Timothy C. Hain, MD -- Chicago, USA
Last update: 12/15/2002
Please read our disclaimer
Multiple system atrophy is a rare neurological disorder characterized by a combination of parkinsonism, cerebellar and pyramidal signs, and autonomic dysfunction. The term "Multiple System Atrophy" is synonymous with striatonigral degeneration (SND) when Parkinsonism predominates, olivopontocerebellar atrophy (OPCA) when cerebellar signs predominate, and Shy-Drager syndrome when autonomic failure is dominant. The incidence (new case per 100,000 person years) for ages 50 to 99 years is 3.0 (Bower et al, 1997), or about half as frequent as progressive supranuclear palsy (PSP). The mean age of onset is 54.
The Parkinsonism of MSA is generally an akinetic rigid syndrome, similar to that of PSP. Rest tremor may occur but is not a predominant feature. Postural instability is common. Parkinsonism is generally the most common initial sign and eventually develops in about 90% of all patients.
The cerebellar signs inlude finger-to-nose or heel-shin dysmetria, gait ataxia, intention tremor and nystagmus. Cerebellar signs are the first feature on only about 5% of patients. Cerebellar signs are observed in 50% of cases (Ben-Shlomo et al, 1997). Sporadic OPCA evolves into MSA in roughly 25% of cases within 5 years.
Autonomic dysfunction includes impotence (the most common male sign), postural hypotension with syncope, urinary incontinence and retention, and fecal incontinence.
Disease progression in MSA is quicker than in Parkinsonism but similar or slightly slower to that of PSP (Bower, 1997). Albost 80% of patients are disabled within 5 years of onset of the motor symptoms, and only 20% survive past 12 years. The mean survival is roughly 6 years.
There is neuronal loss and gliosis in the inferior olives, pons, cerebellum, substantia nigra, locus ceruleus, striatum and the intermediolateral column of the spinal cord. Typical but not specific to MSA are argyrophilic inclusions containing accumulations of tubules. Alpha-synuclein has recently been shown to be accumulated in glial cytoplasmic incusions. Alpha synuclein is also a component of Lewy bodies in sporadic Parkinsonism, dementia with Lewy bodies, and a rare variant of Alzheimer's disease with abundant Lewy bodies (Tu and others, 1998). This is in distinction to the "tau" rich inclusion bodies found in most types of Alzheimer's disease and PSP. Depletion of catecholamine neurons in the rostral ventrolateral medulla is a consistant finding in patients with MSA and autonomic failure. (Bennaroch et al, 1998).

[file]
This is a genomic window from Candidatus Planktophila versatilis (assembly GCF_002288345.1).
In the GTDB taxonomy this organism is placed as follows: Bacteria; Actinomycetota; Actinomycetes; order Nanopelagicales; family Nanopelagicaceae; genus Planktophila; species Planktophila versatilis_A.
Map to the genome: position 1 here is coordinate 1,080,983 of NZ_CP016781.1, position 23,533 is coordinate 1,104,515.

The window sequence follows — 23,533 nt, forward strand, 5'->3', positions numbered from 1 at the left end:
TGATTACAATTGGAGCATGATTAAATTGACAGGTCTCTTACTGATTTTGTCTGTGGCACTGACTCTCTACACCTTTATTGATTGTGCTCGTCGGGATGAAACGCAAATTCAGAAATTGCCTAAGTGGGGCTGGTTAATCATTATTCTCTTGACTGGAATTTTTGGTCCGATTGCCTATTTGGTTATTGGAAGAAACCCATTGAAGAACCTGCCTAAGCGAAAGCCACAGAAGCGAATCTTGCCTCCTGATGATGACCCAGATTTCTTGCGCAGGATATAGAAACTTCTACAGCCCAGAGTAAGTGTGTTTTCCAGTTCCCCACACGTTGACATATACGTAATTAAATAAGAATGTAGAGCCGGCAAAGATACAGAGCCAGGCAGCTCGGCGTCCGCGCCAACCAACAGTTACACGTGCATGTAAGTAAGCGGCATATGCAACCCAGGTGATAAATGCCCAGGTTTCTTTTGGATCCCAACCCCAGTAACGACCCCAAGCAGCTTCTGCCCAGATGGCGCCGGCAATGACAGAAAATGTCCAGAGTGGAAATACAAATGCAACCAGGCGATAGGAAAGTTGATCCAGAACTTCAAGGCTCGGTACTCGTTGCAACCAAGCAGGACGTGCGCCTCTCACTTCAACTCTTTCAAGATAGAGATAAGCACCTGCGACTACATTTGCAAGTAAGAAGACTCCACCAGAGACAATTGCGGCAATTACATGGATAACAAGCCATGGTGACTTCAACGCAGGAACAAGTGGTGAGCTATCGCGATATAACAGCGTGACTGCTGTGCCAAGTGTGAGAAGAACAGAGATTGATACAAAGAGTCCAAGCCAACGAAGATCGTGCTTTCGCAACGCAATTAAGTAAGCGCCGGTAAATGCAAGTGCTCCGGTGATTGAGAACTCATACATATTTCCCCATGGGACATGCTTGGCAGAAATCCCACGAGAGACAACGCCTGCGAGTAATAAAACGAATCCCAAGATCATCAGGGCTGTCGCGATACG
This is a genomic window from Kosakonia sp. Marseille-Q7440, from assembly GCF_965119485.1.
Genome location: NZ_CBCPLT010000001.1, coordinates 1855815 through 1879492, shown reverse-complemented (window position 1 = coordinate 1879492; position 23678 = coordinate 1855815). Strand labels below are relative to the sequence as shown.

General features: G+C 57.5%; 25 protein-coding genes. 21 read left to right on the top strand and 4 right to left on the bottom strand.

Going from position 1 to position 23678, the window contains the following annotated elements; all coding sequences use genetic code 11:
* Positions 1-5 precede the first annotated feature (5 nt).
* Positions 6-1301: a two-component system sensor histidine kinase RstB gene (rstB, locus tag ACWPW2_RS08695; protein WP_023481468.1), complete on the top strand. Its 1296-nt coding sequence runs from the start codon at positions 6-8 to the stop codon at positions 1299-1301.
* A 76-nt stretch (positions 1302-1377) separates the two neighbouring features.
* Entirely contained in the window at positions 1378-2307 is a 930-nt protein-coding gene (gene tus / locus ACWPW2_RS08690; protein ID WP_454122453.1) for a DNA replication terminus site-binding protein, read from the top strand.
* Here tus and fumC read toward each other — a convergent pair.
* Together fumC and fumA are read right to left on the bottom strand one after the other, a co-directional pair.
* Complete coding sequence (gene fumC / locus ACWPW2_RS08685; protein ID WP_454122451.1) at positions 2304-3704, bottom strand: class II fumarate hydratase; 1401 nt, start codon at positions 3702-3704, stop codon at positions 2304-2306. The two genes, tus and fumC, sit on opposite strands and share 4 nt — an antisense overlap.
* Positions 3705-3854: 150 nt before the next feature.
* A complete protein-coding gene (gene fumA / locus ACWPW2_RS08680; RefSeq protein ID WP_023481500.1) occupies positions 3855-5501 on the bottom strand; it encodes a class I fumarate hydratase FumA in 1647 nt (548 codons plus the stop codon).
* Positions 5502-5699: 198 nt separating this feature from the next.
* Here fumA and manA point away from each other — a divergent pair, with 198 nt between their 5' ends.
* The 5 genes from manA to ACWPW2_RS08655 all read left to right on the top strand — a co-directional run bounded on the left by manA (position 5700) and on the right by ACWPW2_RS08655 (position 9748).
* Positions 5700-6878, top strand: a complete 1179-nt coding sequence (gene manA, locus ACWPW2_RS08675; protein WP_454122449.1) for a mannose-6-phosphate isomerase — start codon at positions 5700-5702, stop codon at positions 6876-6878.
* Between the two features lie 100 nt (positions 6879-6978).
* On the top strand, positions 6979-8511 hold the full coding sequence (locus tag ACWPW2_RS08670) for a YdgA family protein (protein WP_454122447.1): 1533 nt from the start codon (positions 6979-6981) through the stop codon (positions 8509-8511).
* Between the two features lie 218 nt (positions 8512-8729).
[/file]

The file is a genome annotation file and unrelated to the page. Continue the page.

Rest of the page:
The most difficult diagnosis is between Parkinsons disease and levodopa-responsive striato-niagral degeneration-type MSA. PSP is generally detected by eye-movement abnormalities. In early stages, Cortico-basal-ganglionic degeneration may be impossible to distinguish from MSA but as more cortical signs develop in later stages, the disorders may be possible to separate.
According to Goldstein and others (2000), orthostatic hypotension that occurs in Parkinsonism is due to cardiac sympathetic denervation, while in MSA, it caused by central regulatory disturbances. According to Kraft and others (2002), T2 MRI distinguishes MSA from Parkinsonism by the finding of low-intensity areas, attributed to iron deposition, on T2 gradiant echo.
A case of valproic acid toxicity has been described mimicking MSA (Shill and Fife, 2000).
MSA patients either do not respond or respond poorly to levodopa. Doses of 1 to 1.5 gram per day must be used before unresponsiveness is declared, but generally only about 1/3 of patients respond. Autonomic failure can be treated with salt supplements, florinef, and mitodrine. It has been suggested that MSA patients may benefit from replacement of central norepinephrine or epinephrine with precursors such as dihidroxyphenylserine (Benarroch et al, 1998). There is no effective treatment for the cerebellar disturbance.
Many patients with MSA develop sleep-disordered breathing with stridor, due to bilateral vocal fold paresis. For this reason, patients with MSA should get a sleep study. Treatment of the sleep disorder may include continuous positive airway pressure (CPAP) or tracheostomy. (Blumin JH, Berke GS, 2002)
The American Parkinson's Disease Association (800-223-9776) is a good source of information for patients.